You can also make your own leather strops as well.  Cowhide is the most common, but horsehide is smoother and kangaroo is the smoothest.  Be sure when you are buying the hides that the particular curing leaves the hide stiff and without hair.


In use, the strops will directly attach by the magnetic backing to the base and can be removed by just sliding them off.


Then, acquire some stropping compounds.  Slurries may work best.  Use one balsa strop per compound.  I would also suggest keeping at least one strop completely bare of any compound.


In use, after you have finished using one of the loaded strops, wash and dry your knife or knives before you take them to a finer compound or to a bare (unloaded) strop.


Hope that helps.



Galley Swiller

Edited by Galley Swiller - 11/16/14 at 4:22pm
post #11 of 19
^ wow that's alot better than the tutorials I read elsewhere. love that idea!! What is the best kind of hide for stropping unloaded? Or do you think you need to use compounds to get the most benefit from stropping?

I kind of like the idea of doing light edge maitenance on an unloaded strop as my first line of "edge defense" if you will. Primarily my concern with honing at work is metal shavings and plus if my MAC rod was at all similar I know they get loaded up with swarf pretty quickly.
post #12 of 19

Which stropping base for unloaded stropping can vary.  Being able to inexpensively choose is the entire idea here.


Balsa is the simplest.  As mentioned above, kangaroo is probably the smoothest, followed by horsehide, then cowhide.  The hides are also listed in that order in terms of their cost and inverse availability (cowhide being the most prevalent, and cheapest, followed by horsehide and finally kangaroo).


Just to make things cheaper, Murray Carter in one of his videos uses a Japanese newspaper as a strop, and mentions that it is probably available in your local Japanese market (did I sense a bit of his humor there?)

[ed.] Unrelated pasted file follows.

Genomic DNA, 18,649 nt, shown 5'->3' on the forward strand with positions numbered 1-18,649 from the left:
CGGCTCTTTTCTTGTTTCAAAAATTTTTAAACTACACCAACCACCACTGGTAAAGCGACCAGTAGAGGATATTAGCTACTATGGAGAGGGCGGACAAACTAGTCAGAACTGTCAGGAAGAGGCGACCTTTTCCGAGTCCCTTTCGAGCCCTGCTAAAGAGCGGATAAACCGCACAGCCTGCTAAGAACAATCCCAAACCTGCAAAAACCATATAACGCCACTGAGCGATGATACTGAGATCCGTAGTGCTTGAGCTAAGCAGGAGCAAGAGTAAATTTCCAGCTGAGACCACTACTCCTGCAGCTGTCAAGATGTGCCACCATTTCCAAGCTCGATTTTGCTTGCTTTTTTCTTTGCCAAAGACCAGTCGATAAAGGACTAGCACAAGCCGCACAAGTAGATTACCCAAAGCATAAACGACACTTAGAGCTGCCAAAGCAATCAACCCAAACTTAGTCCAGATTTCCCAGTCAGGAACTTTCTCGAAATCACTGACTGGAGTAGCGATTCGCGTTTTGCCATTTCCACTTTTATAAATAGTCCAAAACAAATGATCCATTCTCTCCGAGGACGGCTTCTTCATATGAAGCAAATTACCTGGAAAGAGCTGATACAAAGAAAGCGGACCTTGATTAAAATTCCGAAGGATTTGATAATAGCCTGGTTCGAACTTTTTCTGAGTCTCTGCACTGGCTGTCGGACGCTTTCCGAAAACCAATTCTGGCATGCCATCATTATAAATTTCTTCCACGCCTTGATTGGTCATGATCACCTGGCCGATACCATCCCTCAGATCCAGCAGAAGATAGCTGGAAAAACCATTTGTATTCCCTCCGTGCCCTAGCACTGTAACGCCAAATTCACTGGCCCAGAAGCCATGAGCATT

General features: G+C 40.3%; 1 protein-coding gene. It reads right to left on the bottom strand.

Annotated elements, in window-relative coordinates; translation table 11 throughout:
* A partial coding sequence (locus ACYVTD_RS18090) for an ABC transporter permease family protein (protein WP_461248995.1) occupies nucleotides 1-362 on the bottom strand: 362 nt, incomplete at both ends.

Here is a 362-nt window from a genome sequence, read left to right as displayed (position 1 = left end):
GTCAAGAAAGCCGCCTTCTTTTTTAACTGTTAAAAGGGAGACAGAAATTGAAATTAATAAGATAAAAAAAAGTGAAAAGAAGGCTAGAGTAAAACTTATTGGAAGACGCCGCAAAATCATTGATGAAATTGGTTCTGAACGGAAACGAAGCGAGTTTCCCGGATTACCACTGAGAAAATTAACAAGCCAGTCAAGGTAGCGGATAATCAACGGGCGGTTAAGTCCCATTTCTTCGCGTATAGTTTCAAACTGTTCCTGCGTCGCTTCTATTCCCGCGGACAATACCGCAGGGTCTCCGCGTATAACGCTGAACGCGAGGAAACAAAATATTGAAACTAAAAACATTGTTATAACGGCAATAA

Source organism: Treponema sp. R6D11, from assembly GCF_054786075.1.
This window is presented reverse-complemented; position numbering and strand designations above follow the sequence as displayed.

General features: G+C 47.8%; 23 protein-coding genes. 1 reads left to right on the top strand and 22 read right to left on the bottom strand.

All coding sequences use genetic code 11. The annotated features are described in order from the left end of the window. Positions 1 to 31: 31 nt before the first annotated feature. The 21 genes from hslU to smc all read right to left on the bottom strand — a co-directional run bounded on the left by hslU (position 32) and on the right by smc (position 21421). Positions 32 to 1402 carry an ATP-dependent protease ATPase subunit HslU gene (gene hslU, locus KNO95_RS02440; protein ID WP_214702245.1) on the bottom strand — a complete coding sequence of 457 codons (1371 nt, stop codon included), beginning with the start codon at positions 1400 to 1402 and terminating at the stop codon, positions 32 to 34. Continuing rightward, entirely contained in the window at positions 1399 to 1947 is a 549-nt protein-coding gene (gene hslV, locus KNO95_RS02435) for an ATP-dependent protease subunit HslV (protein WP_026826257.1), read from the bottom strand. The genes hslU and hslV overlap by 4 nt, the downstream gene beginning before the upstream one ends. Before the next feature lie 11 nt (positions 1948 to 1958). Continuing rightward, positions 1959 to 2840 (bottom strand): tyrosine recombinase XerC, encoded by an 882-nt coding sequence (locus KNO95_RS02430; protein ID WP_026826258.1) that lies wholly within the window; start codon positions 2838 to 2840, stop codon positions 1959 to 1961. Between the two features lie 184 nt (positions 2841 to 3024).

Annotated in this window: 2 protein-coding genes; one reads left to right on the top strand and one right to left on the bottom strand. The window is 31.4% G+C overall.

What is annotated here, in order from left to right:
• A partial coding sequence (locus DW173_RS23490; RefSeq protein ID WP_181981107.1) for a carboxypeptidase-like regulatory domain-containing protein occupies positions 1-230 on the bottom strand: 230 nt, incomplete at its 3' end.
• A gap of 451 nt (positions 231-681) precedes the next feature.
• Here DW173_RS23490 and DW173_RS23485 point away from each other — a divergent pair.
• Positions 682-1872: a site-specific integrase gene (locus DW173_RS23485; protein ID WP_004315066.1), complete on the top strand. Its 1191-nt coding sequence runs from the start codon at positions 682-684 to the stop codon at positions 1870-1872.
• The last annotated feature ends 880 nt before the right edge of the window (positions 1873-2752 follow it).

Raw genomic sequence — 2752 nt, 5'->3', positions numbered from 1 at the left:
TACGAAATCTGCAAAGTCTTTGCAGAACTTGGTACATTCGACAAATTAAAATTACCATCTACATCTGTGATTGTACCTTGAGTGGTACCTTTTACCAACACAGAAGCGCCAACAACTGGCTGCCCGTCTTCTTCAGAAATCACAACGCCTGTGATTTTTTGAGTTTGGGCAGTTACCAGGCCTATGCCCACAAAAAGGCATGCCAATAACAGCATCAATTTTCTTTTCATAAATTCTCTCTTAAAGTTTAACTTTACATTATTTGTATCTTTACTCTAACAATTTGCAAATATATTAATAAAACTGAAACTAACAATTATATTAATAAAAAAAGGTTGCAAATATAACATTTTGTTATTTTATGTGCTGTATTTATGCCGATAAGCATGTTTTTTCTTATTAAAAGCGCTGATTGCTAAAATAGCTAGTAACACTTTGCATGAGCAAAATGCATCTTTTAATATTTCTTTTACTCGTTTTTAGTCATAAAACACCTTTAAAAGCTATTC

post #13 of 19
in your mind is there much benefit to stropping nude or no? I know the compounds are how you get down to a really really fine edge, but do you think it's better just to stick with a fine ceramic rod if I'm not interested in compounds?
post #14 of 19

The compounds will be more aggressive than an unloaded strop, so consider an unloaded strop to be the final step if you are seeking the miost polished edge.


Do keep in mind that you should not over-strop.  Just a few swipes at each level will work best.  Over-stropping can result in the development of a wire bead.




post #15 of 19
Thread Starter 
Ok thank you for great info :-D
post #16 of 19

I have used newspaper and cardboard to re-align an edge, but I never felt they did any kind of sharpening, though a lot of paper products will add a shine to the edge, and there have been tests done that show the green stuff doesn't do much more than this.


CBN is actually faster cutting than diamond here and leaves a better edge.  If you really want to sharpen with a strop then that is what to get, and this is the way to get "hanging-hair" sharp.  BTW balsa I think is cheaper than leather, works as well, and cleans up easier as I hear.  As SB worried, strops do load up with swarf.


US Products sell CBN slurries for less than anyone else, but you have to let them settle for a few days and pour off some of the water to get them concentrated to the point that you don't have to excessively wet your substrate.


I had intended to get a variety of CBN grits and try them out on various substrates, including some plastic materials, but, you know how things go sometimes, I haven't got around to it.




post #17 of 19
what is cbn
post #18 of 19

cubic boron nitride




post #19 of 19

OK guys I have to now put up a red flag here concerning the CBN.  I hate to reveal myself as the foolish knowitall, but it appears there is an issue with CBN leaving a fine wire edge, and this is likely why Ken Schwartz sells diamond for the finer finishing grits.  When I've done a little more research I am going to buy some diamond and CBN and do a little experimenting, with that and also some unconventional substrates.


At this point I'm going to say that CBN seems to be the one to start with, cuts fast and leaves a shiny finish cause it doesn't create deep scratches like the coarser diamond grades, but it may be best to go diamond at 1 micron and under when you finish.  But don't hold me to any of that right now.